“I love this university. I love everything that it stands for. The experiences. The friends that I’ve made. The people that have helped me and still help me to this day,” he said. “This is the place where I found out I wanted to do music for the rest of my life, and I think that’s something special.”

jmb-house-of-blues

The band has experienced some pretty cool moments, like opening up for Rock and Roll Hall of Famer Cheap Trick at the 2013 SunFest. Even though some of the players have changed in the lineup, the Jonnie Morgan Band has become family.

That family includes Morgan’s wife, Amie, who has been there rooting for him every step of the way, even as she battled breast cancer twice before the age of 29.

Morgan was in the room with her both times she learned she had cancer. He was there for her treatments, the scans, the tests and cared for her through six surgeries. Their first four months of marriage earlier this year included the bulk of her chemotherapy treatment.

“I am so thankful that I have had Jonnie next to me through this, I am not sure how I would have handled it without him,” she said. “I am a very practical person, and I never expected to be a musician’s wife. It’s a bit of a different lifestyle. But I see this guy, and he is just so talented. As an added bonus, he has surrounded himself with such an amazing group of guys in the band. We have really created such a great JMB family, and I am so thankful for each one of them.”

Now that Amie has been deemed cancer free, the band went back to recording music and booked tours in different regions of the United States in the New Year.

When a booking agent called about the EON One Take contest, Morgan figured why not? The contest was judged by legend Quincy Jones and Andrew McMahon (known for hit song Cecilia and the Satellite).

JMB made it to an initial cut of 20 semifinalist, to a top 10, to finally the last band standing with a trip to Village Studios.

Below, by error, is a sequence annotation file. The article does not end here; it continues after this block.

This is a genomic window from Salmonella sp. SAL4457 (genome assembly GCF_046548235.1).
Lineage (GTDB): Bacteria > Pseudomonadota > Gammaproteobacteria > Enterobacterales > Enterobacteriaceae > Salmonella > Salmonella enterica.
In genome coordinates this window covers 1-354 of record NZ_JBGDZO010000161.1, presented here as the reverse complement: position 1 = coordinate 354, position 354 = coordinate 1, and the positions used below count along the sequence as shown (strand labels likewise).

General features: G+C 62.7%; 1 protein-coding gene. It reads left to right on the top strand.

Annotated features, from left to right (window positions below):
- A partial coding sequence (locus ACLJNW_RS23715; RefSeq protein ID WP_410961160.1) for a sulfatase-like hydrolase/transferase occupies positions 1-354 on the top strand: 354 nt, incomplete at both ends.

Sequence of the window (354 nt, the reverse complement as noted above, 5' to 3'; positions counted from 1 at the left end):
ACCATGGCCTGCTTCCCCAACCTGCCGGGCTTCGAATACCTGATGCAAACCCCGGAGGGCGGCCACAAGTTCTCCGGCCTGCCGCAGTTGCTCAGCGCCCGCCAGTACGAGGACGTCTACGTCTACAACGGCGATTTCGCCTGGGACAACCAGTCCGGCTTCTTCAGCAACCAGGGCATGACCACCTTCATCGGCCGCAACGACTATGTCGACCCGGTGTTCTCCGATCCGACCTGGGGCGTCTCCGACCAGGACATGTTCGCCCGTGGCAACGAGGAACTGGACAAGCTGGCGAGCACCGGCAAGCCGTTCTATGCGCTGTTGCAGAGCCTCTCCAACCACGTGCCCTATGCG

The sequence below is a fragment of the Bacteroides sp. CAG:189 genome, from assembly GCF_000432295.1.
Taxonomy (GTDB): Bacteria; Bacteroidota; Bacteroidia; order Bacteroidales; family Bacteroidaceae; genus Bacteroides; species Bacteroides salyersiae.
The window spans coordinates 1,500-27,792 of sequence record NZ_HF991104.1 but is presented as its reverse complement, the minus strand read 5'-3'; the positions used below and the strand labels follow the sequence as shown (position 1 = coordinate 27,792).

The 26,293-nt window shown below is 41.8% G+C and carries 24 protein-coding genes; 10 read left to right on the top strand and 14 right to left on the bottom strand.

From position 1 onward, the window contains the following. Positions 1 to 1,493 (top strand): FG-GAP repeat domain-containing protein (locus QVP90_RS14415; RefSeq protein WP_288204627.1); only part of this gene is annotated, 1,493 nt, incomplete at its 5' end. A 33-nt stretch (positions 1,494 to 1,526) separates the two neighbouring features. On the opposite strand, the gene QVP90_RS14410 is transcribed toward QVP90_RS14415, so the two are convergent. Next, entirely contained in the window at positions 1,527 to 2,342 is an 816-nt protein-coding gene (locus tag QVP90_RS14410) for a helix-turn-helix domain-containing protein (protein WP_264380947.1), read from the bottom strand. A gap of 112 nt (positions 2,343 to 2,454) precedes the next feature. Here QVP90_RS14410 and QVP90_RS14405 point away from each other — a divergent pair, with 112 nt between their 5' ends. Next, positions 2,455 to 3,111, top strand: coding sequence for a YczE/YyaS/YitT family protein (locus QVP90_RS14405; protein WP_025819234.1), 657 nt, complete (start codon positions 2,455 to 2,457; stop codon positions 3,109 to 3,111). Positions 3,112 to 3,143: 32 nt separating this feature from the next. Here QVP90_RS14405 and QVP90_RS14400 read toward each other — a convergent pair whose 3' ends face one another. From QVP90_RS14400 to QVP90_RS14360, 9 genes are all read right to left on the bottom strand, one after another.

“This is what we’re supposed to do and this is the time to do it,” he said.

Village Studios has hosted legends like Fleetwood Mac, The Rolling Stones, B. B. King and Bob Dylan to current artists like Lady Gaga, Coldplay, Taylor Swift and John Mayer. Even soundtracks like “The Bodyguard” and “The Shawshank Redemption” were recorded there.

He said winning the contest has helped give him the confidence to continue pursuing what he feels is his purpose in life – helping people. He believes music is the tool to achieve it.

“If you look at some of the greats – Bob Marley, Bob Dylan – they have shaped people’s lives. They help you when you’re down. They help you think about things differently,” he said. “I feel like that’s one of my purposes.”

Parks And Rec: A Sweeping Success Story

Tony Moore ’92 started in the theme park business more than two decades ago with a broom in his hand. Today, he’s the park director of A Gathering Place for Tulsa. Photo by Shane Bevel

By Jenna Marina

ORLANDO, Fla. (Sept. 1, 2016) – A broom and a pan. That’s all it took to set in motion Tony Moore’s successful 30-year career in the hospitality and entertainment industry.

As a college student, the Class of 1992 alumnus picked up a part-time, entry-level job in operations at Sea World. He put his ego aside and got to sweeping.

“I was able to humble myself, realize it was a job and be the best that I could be at it,” Moore said.

That mindset is what helped Moore work his way up the leadership ladder at some of the biggest names in the theme park world and most recently land him the role of park director for A Gathering Place for Tulsa. A project of George Kaiser Family Foundation, the new park will span nearly 100 acres of Tulsa’s waterfront along the Arkansas River.

Moore grew up in Jamaica with his grandparents and uncle. College brought him to the United States, and since his father lived in Orlando, he decided to attend Valencia for two years before transferring to UCF.

He can remember when Dr. John C. Hitt was named UCF’s president.

“I’m quite pleased to see where the university has come,” Moore said. “At the time [I attended], it was a small university, but you could clearly see it was a university with ambition to be bigger than what it was.”

A business administration major, Moore got into the theme park business strictly by chance. His uncle worked at Sea World, and Moore lived less than 10 miles from the park for an easy commute.

As years went by, he took the opportunities that presented themselves.

He worked with Universal Studios and helped with the opening of Islands of Adventure. He returned to Sea World to dabble in marketing before serving as the director of operations for Discovery Cove. He eventually took on the role of Sea World’s Director of Environmental, Health and Safety Services.

When the parks were still owned by the Anheuser-Busch company, he migrated to St. Louis, Missouri, to work as the executive assistant to the CEO and learn about the corporate business. His work even brought him to Asia to explore the concept of international parks.

“The good thing about what Central Florida offered was the opportunity to learn so many different aspects of the business,” he said. “That diversity of experience is what positioned me for the next opportunity, which was the chief operating officer for Lowry Park Zoo and currently for my job here now in Tulsa.”

Tony Moore and his family